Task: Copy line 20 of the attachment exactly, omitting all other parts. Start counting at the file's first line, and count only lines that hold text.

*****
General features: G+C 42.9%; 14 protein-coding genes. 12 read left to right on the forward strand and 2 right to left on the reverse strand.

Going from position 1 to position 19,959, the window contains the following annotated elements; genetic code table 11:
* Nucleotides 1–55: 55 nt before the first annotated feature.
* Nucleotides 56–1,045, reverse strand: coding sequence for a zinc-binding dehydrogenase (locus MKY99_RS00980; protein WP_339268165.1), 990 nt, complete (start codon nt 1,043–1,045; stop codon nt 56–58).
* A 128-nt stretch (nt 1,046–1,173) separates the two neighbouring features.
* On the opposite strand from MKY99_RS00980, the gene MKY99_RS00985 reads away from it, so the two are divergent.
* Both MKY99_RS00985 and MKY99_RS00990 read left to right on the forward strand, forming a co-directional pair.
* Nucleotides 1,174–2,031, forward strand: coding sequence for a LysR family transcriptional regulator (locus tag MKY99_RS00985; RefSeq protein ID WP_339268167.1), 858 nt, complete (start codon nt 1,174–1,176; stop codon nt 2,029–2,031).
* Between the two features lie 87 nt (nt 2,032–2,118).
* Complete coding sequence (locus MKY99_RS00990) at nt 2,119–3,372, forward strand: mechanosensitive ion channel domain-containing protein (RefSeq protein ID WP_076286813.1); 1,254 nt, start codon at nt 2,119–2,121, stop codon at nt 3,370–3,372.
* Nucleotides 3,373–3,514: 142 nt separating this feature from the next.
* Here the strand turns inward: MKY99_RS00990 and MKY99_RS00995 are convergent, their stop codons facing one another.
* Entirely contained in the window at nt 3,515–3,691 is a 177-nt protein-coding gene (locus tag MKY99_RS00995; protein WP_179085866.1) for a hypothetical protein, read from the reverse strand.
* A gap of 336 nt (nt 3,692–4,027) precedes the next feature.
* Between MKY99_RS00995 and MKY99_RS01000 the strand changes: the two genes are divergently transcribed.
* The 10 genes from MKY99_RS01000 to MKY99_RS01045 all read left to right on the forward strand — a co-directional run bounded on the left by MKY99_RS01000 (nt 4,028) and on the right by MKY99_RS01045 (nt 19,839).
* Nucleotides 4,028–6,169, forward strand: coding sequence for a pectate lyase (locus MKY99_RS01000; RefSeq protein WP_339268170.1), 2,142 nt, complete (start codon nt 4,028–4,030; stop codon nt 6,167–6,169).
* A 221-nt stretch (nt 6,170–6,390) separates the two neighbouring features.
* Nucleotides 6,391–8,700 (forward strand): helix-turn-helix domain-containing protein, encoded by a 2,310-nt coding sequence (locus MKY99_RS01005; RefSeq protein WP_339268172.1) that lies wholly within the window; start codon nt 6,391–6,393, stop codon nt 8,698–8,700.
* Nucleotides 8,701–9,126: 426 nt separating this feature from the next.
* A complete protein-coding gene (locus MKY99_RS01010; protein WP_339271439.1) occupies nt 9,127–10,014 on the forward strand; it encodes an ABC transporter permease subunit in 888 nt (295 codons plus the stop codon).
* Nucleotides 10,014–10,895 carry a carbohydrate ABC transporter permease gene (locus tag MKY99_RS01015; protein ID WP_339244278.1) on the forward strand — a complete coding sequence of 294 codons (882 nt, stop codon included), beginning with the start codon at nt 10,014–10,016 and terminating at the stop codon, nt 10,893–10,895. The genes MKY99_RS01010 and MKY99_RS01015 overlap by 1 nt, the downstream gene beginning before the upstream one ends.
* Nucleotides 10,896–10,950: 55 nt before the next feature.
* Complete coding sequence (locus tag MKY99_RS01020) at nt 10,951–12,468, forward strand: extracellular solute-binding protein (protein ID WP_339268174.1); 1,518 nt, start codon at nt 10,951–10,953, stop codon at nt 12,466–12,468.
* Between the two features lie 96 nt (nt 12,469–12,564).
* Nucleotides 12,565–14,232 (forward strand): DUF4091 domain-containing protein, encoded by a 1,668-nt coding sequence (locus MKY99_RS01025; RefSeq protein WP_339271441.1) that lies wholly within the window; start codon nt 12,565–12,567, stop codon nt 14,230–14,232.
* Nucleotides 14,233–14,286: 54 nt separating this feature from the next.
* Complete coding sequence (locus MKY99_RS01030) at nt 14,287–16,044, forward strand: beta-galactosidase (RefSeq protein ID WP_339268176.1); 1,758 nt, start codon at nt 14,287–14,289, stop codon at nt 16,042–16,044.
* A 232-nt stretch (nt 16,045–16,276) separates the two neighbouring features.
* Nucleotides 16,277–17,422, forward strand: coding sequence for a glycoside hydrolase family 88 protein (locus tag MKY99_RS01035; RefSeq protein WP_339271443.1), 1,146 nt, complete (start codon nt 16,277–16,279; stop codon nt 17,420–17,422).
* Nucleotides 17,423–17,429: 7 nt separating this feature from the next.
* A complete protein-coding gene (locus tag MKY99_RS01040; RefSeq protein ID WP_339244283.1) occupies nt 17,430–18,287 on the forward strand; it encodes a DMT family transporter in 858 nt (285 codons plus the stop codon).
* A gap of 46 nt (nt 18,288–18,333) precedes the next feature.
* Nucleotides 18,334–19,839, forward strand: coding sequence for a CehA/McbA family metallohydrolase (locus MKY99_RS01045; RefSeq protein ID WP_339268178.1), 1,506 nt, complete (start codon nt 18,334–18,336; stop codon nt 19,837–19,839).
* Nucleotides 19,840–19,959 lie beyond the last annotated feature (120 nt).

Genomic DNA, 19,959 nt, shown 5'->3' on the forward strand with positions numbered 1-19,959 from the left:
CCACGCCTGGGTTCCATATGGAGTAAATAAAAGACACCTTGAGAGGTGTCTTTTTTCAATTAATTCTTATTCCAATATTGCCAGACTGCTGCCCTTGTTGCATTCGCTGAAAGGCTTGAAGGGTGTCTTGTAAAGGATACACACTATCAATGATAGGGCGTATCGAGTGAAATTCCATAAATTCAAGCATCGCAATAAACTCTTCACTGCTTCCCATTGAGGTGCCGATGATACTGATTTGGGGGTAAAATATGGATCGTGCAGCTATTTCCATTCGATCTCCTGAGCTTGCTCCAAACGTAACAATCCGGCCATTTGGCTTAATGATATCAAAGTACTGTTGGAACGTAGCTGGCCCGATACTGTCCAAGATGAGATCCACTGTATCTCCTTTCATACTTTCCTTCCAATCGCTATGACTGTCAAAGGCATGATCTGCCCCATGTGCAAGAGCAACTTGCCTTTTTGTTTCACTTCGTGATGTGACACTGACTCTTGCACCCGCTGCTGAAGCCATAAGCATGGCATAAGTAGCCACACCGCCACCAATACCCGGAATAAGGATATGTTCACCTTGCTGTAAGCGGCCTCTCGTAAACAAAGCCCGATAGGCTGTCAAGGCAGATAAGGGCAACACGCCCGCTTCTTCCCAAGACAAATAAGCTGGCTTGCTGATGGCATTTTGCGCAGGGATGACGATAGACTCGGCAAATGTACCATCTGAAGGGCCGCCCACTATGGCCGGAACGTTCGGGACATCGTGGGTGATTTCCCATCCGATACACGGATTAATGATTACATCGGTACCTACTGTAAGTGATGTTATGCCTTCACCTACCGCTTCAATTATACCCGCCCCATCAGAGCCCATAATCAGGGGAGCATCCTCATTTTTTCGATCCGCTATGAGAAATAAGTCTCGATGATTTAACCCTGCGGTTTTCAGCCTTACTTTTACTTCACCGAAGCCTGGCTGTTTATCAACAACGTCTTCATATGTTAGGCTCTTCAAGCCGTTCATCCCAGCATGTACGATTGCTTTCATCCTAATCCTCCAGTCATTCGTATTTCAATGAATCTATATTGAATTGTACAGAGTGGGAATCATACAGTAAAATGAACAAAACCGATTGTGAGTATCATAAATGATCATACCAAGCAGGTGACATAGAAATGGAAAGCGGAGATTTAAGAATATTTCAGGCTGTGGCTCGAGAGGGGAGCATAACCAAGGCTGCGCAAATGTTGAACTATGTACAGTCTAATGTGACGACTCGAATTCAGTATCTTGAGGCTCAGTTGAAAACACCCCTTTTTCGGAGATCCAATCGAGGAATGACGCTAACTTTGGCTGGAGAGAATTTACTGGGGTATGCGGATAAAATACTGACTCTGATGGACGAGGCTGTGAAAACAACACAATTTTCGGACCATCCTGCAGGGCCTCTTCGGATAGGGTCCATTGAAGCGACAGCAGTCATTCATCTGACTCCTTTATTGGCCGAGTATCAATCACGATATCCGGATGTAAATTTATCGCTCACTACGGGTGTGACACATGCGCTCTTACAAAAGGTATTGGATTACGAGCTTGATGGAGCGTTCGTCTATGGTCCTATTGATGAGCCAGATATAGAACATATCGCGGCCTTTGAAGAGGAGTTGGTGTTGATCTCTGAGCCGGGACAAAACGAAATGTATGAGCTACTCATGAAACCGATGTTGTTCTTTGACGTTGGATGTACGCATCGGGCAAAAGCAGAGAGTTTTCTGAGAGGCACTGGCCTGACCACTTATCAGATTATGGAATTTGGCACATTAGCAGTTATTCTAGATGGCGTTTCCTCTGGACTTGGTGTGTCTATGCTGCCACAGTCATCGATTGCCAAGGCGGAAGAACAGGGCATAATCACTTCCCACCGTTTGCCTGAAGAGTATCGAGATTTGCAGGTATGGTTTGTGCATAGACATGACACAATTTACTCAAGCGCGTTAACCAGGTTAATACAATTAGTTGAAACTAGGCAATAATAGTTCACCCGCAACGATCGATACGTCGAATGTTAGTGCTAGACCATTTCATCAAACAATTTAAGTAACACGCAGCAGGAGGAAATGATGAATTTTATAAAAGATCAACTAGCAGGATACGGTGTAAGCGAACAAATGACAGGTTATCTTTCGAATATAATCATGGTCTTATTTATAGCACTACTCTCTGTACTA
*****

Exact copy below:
* Nucleotides 8,701–9,126: 426 nt separating this feature from the next.